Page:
Society

Not forbidden?

Private photo shoot rouses anger about Palace privileges

Palace-Museum-w

Before having tea with Chinese leader Xi Jinping during a state visit in 2017, Donald Trump explored the Forbidden City on foot. The last foreign dignitary allowed to tour the former imperial residence in a vehicle was Indian Prime Minister Manmohan Singh. He did so in October 2013 in a golf cart because the 81 year-old had just had a leg operation.

A few months earlier French President Francois Hollande was planning to drive his motorcade into the 720,000 square-metre complex. However, Shan Jixiang, then curator of the Palace Museum, which is housed inside the Forbidden City, refused to grant an exemption to the rules. Seeing Hollande’s security staff ignoring the protocols, Shan then closed the main gates. The French leader was forced to get out of his car and come in on foot.

Visitors’ cars, Shan had explained, were not allowed into Buckingham Palace or Versailles. And the Forbidden City – home to 24 Chinese emperors over five centuries – should not make any exceptions either. “The army of the Eight-Nation Alliance entered the Forbidden City [in 1900 after the Boxer Rebellion] riding on horses,” Shan added. “We talk about cultural renaissance these days and this has to start with our own culture, a culture of dignity… Everyone should be equal.”

The video of Shan giving that lecture went viral again last week. But this time it was because Chinese netizens were poking fun at how privileged locals are still enjoying special status in the Forbidden City.

The reason: a photo that made the rounds on Sina Weibo showing two young women posing alongside a Mercedes SUV inside the Forbidden City. One of the ladies wrote that they were enjoying an exclusive tour on January 13, a day when the historic landmark was closed to the public.

Netizens were soon cranking up the much-feared ‘human flesh search’ and revealing the womens’ identities. One of the ladies in question was said to be married to He Gang, the grandson of He Changgong, who joined the Chinese Communist Party in 1921. If true, she belongs to a well-connected group known as hongerdai, or ‘red second- generation’, the princeling ‘aristocracy’ descended from the Party’s revolutionary leaders.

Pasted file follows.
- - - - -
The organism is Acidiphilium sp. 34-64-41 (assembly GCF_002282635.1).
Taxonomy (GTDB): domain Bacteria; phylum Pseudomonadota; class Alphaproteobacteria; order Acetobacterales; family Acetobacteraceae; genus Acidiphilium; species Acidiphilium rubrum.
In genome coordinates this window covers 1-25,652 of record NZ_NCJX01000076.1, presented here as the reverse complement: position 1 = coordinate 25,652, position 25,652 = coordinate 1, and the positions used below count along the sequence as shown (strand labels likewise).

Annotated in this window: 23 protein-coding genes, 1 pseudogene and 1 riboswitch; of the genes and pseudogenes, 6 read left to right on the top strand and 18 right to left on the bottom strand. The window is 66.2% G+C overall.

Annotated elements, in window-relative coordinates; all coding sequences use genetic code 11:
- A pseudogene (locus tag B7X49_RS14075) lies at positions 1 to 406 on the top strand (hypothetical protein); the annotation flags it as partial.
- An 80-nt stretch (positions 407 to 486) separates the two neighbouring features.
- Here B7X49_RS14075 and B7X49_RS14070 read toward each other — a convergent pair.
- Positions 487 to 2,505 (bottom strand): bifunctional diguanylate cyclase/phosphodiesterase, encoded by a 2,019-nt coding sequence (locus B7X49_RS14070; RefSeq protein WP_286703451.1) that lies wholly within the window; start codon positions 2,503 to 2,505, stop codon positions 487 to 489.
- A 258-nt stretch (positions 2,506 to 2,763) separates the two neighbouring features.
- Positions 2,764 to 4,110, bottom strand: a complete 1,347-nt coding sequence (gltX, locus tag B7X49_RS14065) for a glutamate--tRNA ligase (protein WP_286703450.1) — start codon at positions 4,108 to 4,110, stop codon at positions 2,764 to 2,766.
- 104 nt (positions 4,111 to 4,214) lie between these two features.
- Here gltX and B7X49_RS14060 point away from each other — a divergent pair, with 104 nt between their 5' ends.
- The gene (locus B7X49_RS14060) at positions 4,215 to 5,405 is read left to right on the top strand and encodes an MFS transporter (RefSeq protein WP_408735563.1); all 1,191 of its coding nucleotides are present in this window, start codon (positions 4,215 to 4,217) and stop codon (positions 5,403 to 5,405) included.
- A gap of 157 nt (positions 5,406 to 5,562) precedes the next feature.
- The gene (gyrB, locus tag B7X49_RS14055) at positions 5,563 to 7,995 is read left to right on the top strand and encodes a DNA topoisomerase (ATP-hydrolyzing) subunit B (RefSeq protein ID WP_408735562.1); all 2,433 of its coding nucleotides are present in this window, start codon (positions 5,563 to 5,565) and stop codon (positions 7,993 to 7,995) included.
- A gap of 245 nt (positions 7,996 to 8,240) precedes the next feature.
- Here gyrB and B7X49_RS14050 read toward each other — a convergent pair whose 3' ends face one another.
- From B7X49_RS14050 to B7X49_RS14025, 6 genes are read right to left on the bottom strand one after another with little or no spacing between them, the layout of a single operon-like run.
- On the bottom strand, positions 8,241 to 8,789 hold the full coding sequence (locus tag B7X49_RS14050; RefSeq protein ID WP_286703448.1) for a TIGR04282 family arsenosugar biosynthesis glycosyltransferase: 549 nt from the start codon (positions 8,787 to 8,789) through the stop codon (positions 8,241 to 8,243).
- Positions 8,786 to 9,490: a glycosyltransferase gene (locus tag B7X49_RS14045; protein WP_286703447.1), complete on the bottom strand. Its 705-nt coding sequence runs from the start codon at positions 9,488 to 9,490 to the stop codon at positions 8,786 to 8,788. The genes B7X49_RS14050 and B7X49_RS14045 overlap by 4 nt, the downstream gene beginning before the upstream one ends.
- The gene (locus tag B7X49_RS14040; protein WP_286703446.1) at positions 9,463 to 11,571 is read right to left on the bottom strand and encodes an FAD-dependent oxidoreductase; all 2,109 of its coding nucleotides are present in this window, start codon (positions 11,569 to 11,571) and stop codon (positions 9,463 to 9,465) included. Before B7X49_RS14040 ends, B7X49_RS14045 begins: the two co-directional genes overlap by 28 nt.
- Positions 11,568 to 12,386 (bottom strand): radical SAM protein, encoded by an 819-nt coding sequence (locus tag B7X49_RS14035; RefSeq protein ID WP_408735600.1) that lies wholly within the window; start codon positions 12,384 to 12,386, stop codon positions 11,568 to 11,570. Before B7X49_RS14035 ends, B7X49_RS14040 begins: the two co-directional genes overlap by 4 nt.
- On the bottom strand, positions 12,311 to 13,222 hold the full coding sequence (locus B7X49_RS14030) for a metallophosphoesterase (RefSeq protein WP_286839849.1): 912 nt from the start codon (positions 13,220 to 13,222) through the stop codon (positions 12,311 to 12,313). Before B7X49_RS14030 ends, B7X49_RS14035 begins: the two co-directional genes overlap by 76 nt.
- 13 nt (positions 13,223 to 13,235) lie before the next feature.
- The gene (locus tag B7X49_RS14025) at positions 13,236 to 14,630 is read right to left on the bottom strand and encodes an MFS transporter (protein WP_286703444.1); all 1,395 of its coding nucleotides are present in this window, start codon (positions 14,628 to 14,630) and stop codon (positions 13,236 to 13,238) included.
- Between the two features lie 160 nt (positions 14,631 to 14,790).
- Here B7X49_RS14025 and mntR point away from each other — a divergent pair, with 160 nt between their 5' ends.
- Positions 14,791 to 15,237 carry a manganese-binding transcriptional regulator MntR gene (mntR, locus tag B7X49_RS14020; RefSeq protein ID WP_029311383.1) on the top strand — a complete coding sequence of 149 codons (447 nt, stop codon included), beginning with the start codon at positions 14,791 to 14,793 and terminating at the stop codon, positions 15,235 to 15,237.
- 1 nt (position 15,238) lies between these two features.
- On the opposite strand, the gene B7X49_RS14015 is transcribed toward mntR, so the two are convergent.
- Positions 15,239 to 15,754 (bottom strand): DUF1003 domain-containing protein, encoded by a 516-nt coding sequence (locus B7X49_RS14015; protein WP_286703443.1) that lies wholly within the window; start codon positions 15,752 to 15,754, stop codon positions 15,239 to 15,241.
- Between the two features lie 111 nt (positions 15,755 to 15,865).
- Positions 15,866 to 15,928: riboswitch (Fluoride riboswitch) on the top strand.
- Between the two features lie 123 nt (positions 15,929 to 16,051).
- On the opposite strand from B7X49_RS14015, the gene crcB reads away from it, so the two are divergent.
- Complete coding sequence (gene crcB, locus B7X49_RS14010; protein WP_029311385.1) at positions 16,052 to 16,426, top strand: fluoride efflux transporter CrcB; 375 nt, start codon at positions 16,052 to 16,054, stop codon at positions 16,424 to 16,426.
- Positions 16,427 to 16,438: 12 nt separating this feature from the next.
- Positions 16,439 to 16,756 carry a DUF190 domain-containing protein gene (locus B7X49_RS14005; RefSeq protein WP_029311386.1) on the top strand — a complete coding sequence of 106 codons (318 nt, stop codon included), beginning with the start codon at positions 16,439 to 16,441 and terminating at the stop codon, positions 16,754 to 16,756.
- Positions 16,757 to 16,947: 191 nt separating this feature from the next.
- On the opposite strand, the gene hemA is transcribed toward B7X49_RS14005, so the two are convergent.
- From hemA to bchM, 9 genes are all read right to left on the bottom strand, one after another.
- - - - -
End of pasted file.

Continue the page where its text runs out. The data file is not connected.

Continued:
Further revelations soon followed: for instance, the woman’s weibo profile implied she was the owner of a luxury mansion valued at more than $11.8 million in California’s Newport Beach.

The digital vitriol spread as netizens questioned why the well-connected were getting private passes for photo shoots at the iconic site (which is visited by tens of thousands on regular days) and bringing their luxury cars in to boot. Even the People’s Daily weighed in, calling for an investigation and warning of an “image crisis” if the museum has failed to abide by the rules.

Palace Museum officials were soon making an abject apology. “In the future, we will manage more strictly and make sure such an incident never happens again.”

The Shanghai Media Group-run ThePaper.cn then reported on efforts to take some of the heat out of the row. More than 200 people were invited to the museum for a private event, the news website explained, and a temporary parking lot was set up (where the women took the photos) due to an overflow of cars.

Arguably the debacle can be traced back to Shan’s legacy. Before leaving his post as the museum’s curator in April last year, he introduced a range of initiatives to monetise the Forbidden City’s heritage. For example, the Palace Museum has developed more than 10,000 ‘cultural and creative products’ available for purchase – through which it earns more than $150 million in annual revenues (see WiC435). It even boasts its own lipstick brand (see WiC462).

Private events are another growing source of income for the museum. Its latest offering was an exclusive opportunity to host a ‘reunion dinner’ within the hallowed confines of the otherwise deserted Forbidden City at Chinese New Year. According to Xinhua, the dinner menu was priced at Rmb6,688 ($970) for 10 people.

After more brouhaha online, the culinary offer was rescinded. But combined with the row over the female photoshoot it was another setback for an institution that’s been no stranger to bad PR over the years. A bit like another institution that this month struggled with a double whammy of bad news – the British monarchy – the Palace Museum will be hoping misfortunes don’t come in threes…


© ChinTell Ltd. All rights reserved.

Exclusively sponsored by HSBC.

The Week in China website and the weekly magazine publications are owned and maintained by ChinTell Limited, Hong Kong. Neither HSBC nor any member of the HSBC group of companies ("HSBC") endorses the contents and/or is involved in selecting, creating or editing the contents of the Week in China website or the Week in China magazine. The views expressed in these publications are solely the views of ChinTell Limited and do not necessarily reflect the views or investment ideas of HSBC. No responsibility will therefore be assumed by HSBC for the contents of these publications or for the errors or omissions therein.